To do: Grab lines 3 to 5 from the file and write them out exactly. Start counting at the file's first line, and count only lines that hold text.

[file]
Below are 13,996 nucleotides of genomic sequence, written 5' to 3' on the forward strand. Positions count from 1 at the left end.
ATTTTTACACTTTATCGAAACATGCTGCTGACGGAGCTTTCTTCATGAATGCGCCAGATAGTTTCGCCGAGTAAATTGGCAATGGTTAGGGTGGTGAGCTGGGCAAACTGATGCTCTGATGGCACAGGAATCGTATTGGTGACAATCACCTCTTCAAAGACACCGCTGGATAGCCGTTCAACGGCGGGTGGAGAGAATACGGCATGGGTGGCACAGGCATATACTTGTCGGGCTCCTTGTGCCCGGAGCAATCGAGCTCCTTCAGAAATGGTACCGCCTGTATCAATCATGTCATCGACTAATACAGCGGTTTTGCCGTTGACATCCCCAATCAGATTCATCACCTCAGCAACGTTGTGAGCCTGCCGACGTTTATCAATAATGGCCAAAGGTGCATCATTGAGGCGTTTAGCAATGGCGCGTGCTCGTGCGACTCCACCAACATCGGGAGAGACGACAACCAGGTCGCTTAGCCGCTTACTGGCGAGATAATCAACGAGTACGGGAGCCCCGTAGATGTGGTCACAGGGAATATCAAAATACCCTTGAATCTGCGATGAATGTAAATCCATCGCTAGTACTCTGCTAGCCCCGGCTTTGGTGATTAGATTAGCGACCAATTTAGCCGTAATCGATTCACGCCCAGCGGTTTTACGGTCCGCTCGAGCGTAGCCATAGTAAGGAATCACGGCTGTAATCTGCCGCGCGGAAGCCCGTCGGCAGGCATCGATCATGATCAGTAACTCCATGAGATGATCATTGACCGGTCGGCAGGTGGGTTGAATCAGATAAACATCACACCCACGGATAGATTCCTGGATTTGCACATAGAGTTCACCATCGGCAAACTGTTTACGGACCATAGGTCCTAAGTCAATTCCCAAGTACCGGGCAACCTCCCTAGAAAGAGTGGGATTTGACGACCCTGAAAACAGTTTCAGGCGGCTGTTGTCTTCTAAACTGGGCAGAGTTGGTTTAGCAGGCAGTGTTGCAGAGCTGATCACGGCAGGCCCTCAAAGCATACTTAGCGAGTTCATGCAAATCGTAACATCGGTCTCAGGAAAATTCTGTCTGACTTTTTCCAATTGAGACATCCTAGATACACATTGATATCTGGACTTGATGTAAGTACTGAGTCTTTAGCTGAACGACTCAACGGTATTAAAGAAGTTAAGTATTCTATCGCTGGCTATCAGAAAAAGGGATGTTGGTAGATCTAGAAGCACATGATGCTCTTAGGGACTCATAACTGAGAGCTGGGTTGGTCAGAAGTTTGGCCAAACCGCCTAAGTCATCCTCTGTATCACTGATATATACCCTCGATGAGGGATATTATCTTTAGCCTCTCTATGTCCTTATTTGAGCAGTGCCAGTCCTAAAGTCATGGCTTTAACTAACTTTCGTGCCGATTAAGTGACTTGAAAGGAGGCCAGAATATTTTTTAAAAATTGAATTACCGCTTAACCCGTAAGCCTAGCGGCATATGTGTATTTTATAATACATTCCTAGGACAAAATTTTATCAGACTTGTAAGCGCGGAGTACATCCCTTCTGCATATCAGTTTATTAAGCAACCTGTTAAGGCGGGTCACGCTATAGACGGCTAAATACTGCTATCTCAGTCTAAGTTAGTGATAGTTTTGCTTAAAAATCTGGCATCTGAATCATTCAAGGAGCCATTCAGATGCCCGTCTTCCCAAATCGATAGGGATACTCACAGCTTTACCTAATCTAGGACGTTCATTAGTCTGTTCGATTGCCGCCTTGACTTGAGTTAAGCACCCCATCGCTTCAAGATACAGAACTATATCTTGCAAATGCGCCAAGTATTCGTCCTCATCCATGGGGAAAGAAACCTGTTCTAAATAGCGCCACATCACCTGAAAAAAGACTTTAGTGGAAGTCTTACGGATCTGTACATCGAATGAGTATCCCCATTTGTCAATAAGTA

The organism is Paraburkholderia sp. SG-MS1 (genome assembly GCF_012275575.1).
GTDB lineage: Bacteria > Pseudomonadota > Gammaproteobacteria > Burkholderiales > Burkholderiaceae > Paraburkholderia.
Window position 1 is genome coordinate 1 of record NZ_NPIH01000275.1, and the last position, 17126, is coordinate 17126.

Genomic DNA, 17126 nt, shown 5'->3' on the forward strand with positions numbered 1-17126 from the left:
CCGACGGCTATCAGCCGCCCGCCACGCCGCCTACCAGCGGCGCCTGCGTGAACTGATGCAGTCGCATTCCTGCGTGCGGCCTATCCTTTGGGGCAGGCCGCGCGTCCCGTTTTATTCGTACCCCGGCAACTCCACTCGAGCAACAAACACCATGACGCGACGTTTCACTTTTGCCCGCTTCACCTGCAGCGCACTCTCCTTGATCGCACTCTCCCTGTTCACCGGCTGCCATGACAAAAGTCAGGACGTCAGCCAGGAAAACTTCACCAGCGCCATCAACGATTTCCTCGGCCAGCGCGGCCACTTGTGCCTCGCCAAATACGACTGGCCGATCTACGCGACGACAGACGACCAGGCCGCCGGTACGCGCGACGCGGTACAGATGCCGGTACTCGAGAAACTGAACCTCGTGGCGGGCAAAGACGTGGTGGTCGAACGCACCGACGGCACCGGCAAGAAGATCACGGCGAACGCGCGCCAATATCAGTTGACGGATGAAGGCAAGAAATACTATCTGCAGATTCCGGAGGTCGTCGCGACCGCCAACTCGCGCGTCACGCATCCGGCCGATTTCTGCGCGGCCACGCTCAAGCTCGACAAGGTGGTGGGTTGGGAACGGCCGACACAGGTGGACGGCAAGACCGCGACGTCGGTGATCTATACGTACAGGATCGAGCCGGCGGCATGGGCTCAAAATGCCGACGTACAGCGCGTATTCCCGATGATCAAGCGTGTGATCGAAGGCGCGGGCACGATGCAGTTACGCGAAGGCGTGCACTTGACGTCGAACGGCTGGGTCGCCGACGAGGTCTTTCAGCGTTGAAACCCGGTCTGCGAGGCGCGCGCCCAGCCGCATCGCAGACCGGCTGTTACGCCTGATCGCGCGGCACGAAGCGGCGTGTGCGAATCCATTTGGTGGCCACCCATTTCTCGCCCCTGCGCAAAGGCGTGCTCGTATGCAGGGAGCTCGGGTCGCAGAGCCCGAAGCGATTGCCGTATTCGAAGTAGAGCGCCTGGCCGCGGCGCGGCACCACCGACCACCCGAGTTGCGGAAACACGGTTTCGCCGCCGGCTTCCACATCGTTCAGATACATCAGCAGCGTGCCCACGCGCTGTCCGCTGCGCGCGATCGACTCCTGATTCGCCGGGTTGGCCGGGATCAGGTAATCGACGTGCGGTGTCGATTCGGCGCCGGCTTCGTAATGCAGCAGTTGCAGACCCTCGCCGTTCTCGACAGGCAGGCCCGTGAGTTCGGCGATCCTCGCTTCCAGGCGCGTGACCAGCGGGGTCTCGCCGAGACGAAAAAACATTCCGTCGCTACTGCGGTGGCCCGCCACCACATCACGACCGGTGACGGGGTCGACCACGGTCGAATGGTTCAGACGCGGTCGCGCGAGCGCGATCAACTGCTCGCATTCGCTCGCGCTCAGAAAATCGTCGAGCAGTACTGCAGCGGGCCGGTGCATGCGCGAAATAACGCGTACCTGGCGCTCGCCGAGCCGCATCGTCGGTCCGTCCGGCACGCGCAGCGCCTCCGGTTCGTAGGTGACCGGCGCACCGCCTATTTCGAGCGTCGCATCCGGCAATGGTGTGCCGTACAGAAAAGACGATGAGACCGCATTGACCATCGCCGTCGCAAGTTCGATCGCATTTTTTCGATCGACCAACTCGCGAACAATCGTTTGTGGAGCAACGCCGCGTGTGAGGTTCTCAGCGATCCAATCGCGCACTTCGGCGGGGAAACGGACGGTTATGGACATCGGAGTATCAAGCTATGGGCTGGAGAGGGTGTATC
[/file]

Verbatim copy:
The organism is Paraburkholderia sp. SG-MS1 (genome assembly GCF_012275575.1).
GTDB lineage: Bacteria > Pseudomonadota > Gammaproteobacteria > Burkholderiales > Burkholderiaceae > Paraburkholderia.
Window position 1 is genome coordinate 1 of record NZ_NPIH01000275.1, and the last position, 17126, is coordinate 17126.